Sunday, August 05, 2012

ORNGE investigation: Whistle-blower suspended after testifying at probe

A whistleblower pilot who has been a thorn in the side of ORNGE management past and present has been suspended following his testimony at a Queen’s Park committee probing the troubled air ambulance service.

Veteran helicopter pilot Bruce Wade was suspended with pay Thursday along with another unnamed ORNGE employee. Both work out of the Thunder Bay regional centre.

Wade would not agree to be interviewed by the Star for this story.

An ORNGE insider said “the optics are terrible,” referring to a suspension coming two days after testimony that savaged both the old ORNGE bosses and took shots at the system now in place. The insider said the suspension was in the works prior to testimony and came because a Thunder Bay ORNGE airplane pilot (ORNGE has both helicopters and airplanes) had filed complaints against Wade raising “health and safety issues” which, under an agreement with ORNGE unions, had to be investigated.

The insider referred to Wade as a “good pilot with a good record.” Wade has been a chopper pilot since 1995 and began flying for ORNGE’s predecessor service in 2001.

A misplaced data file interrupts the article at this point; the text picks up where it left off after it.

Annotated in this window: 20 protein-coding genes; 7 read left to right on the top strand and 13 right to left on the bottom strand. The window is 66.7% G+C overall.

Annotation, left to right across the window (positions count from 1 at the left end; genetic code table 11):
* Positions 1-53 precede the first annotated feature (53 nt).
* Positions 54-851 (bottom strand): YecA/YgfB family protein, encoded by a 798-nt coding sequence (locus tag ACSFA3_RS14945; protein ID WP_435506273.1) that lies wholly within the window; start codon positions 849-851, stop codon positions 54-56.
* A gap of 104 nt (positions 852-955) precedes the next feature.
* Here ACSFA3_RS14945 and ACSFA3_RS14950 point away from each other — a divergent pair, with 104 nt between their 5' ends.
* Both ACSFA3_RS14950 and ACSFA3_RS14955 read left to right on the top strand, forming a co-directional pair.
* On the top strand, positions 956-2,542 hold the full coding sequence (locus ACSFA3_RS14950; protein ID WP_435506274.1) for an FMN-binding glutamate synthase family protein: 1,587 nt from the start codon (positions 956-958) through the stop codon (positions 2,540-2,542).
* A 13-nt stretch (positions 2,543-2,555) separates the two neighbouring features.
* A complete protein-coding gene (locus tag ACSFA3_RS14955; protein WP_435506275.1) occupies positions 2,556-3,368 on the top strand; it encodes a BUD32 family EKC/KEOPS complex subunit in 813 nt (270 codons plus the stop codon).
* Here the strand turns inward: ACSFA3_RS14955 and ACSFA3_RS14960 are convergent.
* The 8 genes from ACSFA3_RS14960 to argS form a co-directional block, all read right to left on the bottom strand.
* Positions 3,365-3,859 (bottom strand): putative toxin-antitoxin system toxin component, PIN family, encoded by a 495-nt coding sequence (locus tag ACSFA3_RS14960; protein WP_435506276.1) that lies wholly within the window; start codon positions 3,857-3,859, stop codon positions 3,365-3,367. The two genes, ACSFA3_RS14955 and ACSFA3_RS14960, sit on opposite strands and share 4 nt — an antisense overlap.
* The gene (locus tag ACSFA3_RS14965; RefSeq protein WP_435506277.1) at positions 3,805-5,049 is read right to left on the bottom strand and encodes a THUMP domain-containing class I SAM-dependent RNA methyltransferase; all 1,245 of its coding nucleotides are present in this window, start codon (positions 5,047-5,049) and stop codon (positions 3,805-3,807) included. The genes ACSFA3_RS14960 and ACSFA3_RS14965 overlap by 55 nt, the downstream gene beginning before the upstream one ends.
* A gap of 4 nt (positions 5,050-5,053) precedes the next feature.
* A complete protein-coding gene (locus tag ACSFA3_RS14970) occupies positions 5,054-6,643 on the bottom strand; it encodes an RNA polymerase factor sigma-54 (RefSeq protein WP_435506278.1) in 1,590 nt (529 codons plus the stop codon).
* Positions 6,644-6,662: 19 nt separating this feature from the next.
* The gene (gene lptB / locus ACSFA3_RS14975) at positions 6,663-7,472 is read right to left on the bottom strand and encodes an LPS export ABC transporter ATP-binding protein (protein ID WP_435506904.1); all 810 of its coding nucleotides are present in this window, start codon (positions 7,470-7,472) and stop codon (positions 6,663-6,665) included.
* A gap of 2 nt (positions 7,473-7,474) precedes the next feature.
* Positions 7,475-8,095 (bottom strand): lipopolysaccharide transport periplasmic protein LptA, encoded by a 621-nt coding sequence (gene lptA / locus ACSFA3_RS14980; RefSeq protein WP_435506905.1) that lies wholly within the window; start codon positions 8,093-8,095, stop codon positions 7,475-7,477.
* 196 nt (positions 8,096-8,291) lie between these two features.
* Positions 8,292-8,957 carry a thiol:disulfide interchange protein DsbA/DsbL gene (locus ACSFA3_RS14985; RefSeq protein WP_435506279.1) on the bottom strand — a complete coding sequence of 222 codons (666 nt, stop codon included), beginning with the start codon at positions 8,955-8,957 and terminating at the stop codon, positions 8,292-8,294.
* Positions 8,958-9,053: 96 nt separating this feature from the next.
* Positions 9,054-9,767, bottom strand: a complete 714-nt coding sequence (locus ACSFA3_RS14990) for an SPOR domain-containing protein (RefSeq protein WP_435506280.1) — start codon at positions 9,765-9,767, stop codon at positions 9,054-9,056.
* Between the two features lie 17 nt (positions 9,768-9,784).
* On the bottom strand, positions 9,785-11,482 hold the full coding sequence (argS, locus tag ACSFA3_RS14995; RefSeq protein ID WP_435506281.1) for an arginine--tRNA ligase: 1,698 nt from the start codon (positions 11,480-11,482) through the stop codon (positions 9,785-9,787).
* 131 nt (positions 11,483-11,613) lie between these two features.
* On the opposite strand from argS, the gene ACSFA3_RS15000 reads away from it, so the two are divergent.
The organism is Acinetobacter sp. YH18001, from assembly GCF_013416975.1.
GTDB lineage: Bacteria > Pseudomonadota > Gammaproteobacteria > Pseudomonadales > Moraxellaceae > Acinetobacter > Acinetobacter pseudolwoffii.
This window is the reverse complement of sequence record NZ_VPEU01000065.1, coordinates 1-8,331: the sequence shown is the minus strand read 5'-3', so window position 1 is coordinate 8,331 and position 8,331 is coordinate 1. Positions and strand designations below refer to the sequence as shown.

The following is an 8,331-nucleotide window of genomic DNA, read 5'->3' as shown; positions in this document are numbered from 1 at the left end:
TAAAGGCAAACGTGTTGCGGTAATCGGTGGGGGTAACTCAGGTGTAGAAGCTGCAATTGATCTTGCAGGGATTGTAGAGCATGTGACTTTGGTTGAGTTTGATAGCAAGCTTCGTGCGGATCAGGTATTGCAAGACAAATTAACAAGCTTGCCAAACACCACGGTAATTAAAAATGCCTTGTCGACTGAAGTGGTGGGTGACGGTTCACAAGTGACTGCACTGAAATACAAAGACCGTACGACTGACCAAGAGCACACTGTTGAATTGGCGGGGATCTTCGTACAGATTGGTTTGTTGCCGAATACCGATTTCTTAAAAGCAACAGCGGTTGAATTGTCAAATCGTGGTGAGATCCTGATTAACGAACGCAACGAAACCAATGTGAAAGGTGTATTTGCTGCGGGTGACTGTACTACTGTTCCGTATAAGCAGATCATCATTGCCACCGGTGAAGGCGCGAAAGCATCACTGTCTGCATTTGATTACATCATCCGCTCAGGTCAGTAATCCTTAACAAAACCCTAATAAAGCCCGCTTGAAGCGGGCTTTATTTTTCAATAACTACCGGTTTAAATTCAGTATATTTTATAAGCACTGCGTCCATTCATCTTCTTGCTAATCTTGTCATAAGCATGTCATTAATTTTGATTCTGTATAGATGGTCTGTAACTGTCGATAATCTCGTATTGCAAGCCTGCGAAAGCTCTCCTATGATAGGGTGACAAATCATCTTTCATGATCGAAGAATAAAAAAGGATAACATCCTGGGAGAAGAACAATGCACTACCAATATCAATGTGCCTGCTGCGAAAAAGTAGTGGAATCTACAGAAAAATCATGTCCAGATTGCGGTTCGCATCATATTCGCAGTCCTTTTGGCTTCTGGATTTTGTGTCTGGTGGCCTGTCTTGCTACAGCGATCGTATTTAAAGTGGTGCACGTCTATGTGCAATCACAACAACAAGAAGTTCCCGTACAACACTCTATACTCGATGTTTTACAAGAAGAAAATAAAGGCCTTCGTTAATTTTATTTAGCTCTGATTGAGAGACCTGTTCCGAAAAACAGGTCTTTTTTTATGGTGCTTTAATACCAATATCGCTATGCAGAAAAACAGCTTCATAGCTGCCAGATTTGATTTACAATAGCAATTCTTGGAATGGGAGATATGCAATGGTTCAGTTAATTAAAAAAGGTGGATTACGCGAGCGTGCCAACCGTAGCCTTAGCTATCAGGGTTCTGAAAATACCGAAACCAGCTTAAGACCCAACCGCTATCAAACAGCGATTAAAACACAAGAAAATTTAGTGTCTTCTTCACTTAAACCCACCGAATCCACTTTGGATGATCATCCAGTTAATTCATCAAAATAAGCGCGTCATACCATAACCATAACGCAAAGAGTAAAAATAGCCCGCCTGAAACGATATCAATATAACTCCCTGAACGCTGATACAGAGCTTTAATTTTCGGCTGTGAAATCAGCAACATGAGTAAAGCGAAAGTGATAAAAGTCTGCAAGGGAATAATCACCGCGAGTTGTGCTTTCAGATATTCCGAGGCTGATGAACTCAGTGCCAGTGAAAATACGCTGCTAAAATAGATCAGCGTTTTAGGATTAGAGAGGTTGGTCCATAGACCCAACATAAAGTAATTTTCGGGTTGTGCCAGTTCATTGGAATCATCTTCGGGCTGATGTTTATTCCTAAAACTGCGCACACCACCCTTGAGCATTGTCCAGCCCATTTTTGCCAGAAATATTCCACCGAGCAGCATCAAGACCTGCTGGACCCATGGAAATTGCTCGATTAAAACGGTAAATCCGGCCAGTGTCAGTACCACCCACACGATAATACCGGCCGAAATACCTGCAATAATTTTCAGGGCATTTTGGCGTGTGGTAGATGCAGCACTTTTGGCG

An external investigation team is being sent to Thunder Bay to probe the complaints, which the source refused to describe.

On Tuesday, Wade told the committee he was thankful the executive “sycophants” at ORNGE were gone.

“Across our system we rejoiced when the auditor delved further into ORNGE. It was then we thought reasonable people would step in and stop all helicopter pilot and engineer transfers into ORNGE once it became evident just how bad things really were,” Wade said.

Wade was referring to the decision to transfer all human and mechanical assets from Canadian Helicopters Ltd., which used to provide choppers and pilots under a contract with ORNGE, to the new ORNGE. That was a decision spearheaded by founder Dr. Chris Mazza.

Wade and others in the system believe ORNGE delivered a better service when it contracted to an experienced helicopter company. Today at ORNGE, the Star has found, there are few people experienced in running the aviation side of the service.

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